But Tom soldiers on, and I fall in line behind him. I try, not easily, to pivot my mind from one of resentment over having to lose a weekend yet again because this issue has surfaced before, to being grateful that I live in a democratic society. My voice will be heard, if not agreed with. I also have good neighbors. And when people give a damn and care enough, and rally together, we can speak up and effect change.

There’s always the last minute stuff to sort through. Good homework and preparation gives us choices. We’re coming from a position of strength, not scrambling around like idiots. Clearly, the Board of Commissioners knows the difference between a well considered perspective and disorganized ramblings.

Getting petitions signed is a gigantic pain in the ass. And who wants to go door-to-door anyway? You don’t know what’s on the other side of the door. The person on the other side doesn’t know why you’re there either. It’s a little uneasy. No, it’s a lot uneasy, but you’ve got to knock anyway.

Tom, to his endearing credit, is fearless. Out of about 130 homes, he got 80 signatures, between himself and others he motivated. One person in particular, also named Tom, spent several hours canvassing the neighborhood. He also gave an excellent speech himself. Me? I got eight, seven if I don’t count myself. My job was writing the speeches, hopefully given eloquently and passionately, in the ten minutes allowed for our rebuttal. This had been my role previously. You have to hook them with emotion, better if it’s universal in scope. Stay away from sentimentality – it quickly becomes maudlin, leaves a bad taste, and sets a bad tone.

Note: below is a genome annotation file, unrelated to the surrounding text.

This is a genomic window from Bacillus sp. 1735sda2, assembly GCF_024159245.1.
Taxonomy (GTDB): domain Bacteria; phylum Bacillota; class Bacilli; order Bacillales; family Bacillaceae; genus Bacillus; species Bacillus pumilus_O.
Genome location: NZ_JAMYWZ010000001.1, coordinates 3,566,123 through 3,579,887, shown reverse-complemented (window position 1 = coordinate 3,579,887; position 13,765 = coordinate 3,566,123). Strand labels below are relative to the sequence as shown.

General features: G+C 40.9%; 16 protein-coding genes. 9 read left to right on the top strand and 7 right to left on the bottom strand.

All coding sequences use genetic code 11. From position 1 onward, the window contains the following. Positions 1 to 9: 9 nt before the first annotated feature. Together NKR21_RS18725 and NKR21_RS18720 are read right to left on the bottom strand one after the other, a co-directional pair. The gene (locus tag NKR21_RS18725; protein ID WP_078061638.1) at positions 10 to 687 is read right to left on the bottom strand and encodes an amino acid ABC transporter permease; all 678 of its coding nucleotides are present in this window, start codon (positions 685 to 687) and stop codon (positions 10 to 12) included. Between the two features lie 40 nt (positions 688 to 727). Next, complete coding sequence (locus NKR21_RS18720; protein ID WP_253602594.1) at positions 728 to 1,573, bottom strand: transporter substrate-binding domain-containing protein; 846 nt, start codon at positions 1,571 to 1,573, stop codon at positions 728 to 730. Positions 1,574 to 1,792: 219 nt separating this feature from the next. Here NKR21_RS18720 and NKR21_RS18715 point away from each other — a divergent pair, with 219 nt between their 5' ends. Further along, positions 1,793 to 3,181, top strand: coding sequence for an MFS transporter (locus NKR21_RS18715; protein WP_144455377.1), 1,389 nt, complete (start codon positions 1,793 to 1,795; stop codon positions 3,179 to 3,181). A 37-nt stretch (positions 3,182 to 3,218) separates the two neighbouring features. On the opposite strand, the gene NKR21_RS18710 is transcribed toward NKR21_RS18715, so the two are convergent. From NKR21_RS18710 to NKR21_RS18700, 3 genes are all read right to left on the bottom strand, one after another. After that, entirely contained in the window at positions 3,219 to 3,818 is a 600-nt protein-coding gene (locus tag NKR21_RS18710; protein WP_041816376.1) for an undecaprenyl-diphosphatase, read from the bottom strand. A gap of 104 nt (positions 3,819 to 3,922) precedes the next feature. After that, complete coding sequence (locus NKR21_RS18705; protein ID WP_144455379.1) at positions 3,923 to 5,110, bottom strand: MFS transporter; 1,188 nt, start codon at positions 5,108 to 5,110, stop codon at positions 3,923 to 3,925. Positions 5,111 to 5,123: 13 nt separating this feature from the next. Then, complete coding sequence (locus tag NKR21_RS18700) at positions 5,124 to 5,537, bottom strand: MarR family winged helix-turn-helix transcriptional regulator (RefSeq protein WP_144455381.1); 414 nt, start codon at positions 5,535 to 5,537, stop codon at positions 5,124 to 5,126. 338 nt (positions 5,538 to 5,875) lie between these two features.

Meeting time arrived. We’d done our due diligence. It was time to make the pitch. Then the hard part would come – turning over the results. We were sitting at a table talking amongst ourselves. I was still struggling between my resentment over having to do this and my gratitude for the democratic process.

I looked up to see an elderly woman in a wheel chair coming toward me, pushed along by her granddaughter. I immediately recognized her as the oldest of the “old guard.” Our street is named after her family. That’s old guard. Someone whispered that she was struggling some since her husband’s death at Christmastime. My heart sank. Mr. Haney had died. I didn’t know. I was somewhat overcome with emotion. I had visited with him often over the years. Boy, could this man spin stories. He had ‘em. He lived ‘em. He told ‘em. I listened.

Along the way, I bought a grammar school desk he claimed was the one he used in third grade. All I could think about was that desk, and him not being around any more to tell more stories. The old guard is dying and they want to put up apartments.

Once inside the auditorium, we took our seats in the second row so we can scope out the mood and take the temperature of the commissioners. I just wanted to cry, frankly, having heard the news of Mr. Haney’s passing and what that meant. The master link was gone.